1. Cool kegs to serving temperature.
2. Bleed the keg from the lid seal.
3. Set the regulator to 12psi (serving pressure according to temp and desired carb level)
4. Fill the keg to 12psi until no more flow is heard.
5. Unhook from CO2, roll keg for 45 secs.
6. Hook up CO2 at 12psi, return keg to fridge.
7. In 8-12 hours repeat steps 2-6 for total of 3-4x.
8. After 4 days check carbonation of beer.
9. Serve with 12psi
This should work well and since you are not exceeding the serving/temp/carb pressure you shouldn't stand any chance of over carbing. If you want to do it even quicker you could leave it hooked up to the CO2 (at 12 psi) while you rock the keg.

This was my plan:
1. Cool keg to serving temp, 38F.
2. Hook up CO2 at 12 psi, and keep hooked up.
3. Rock keg for 15 minutes.
4. Put keg back in keezer for 2 hours to cool.
5. Repeat steps 3 & 4 until desired carbonation level is reached.

I think it was a good plan, but 15 minutes sitting on my basement floor rocking a keg got old fast. Ended up SIAFI and it was drinkable in four days, pretty good in six. Might set up a chair and bring down my laptop so I can watch a movie or something next time.
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Old 02-02-2010, 09:34 PM   #6
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Quote:
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If you want to do it even quicker you could leave it hooked up to the CO2 (at 12 psi) while you rock the keg
Wouldn't this depend on whether you have a regulator with a safety valve preventing backflow of beer into the regulator? (read that somewhere, but I'm new to kegging so not the one to make suggestions)
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Old 02-02-2010, 09:44 PM   #7
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I don't have anything like that and I've found that beer doesn't really get into the line with all that gas rushing in. I'm sure if you left the keg upside down for a while, it would happen though.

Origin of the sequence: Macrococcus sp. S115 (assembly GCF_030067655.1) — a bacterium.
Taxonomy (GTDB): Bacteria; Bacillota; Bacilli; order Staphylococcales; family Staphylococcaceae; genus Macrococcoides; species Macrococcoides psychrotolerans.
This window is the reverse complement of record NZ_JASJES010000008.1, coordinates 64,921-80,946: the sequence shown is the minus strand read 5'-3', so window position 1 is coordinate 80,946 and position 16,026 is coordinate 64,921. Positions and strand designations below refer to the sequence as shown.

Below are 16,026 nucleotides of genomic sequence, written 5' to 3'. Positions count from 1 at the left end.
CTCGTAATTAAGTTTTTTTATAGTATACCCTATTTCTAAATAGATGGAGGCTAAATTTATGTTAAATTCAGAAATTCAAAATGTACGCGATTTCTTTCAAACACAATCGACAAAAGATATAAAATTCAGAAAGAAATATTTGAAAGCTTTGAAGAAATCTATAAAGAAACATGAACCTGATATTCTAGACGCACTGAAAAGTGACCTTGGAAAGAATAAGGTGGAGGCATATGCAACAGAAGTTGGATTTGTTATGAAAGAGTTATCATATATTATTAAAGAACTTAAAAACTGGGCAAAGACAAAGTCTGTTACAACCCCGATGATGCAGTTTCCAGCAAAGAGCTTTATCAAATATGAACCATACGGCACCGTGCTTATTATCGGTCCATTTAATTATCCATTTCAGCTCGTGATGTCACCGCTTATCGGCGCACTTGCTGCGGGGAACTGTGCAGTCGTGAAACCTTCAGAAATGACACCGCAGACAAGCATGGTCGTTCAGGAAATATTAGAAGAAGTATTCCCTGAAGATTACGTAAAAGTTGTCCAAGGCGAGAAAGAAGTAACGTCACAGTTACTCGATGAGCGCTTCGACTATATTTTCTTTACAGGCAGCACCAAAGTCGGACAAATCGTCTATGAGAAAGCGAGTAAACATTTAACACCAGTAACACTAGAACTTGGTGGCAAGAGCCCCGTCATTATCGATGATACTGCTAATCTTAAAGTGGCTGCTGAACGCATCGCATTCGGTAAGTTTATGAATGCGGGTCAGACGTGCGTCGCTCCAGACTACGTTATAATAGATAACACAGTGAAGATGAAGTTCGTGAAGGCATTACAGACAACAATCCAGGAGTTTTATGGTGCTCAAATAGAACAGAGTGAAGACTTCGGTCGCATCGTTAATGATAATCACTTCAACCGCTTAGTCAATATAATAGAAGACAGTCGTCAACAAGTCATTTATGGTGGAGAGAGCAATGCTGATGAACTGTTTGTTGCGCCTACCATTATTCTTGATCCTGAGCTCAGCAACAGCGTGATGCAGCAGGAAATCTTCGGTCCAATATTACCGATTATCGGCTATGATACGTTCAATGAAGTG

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Old 03-05-2013, 03:23 PM   #8
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I've been thinking about this. I've got a beer in the pipeline that I may want to rush through the carbonation phase to be ready a couple of weeks earlier than intended. So instead of carbing for 2 weeks, I want to carb it in one night.

In theory, it seems like this would work:

Rack chilled beer into keg. Hook it up to CO2 tank. Set pressure to 15 psi, purge 3-4 times to expell oxygen. Then tip the keg on its side and roll it back and forth until no more gas will flow into the keg (20-30 minutes?).

That's it, isn't it? Wouldn't that do it? I mean, basically I'm just forcing CO2 into solution until no more will dissolve at that pressure (which happens to be the desired pressure). Doesn't that mean the beer is now saturated with CO2 at the desired volumes? Can't I shake it pretty much forever at that pressure and not overcarb it? Once equilibrium has been achieved (i.e., no more gas will go into solution), then I've reached my desired volumes of carbonation right? Doesn't this method eliminate the chance of overcarbing?

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Old 03-05-2013, 05:41 PM   #9
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As long as the pressure you set for the temperature of the beer gets you the desired volumes of CO2 in solution, then the answer to all of your questions is: Yes.

Cheers!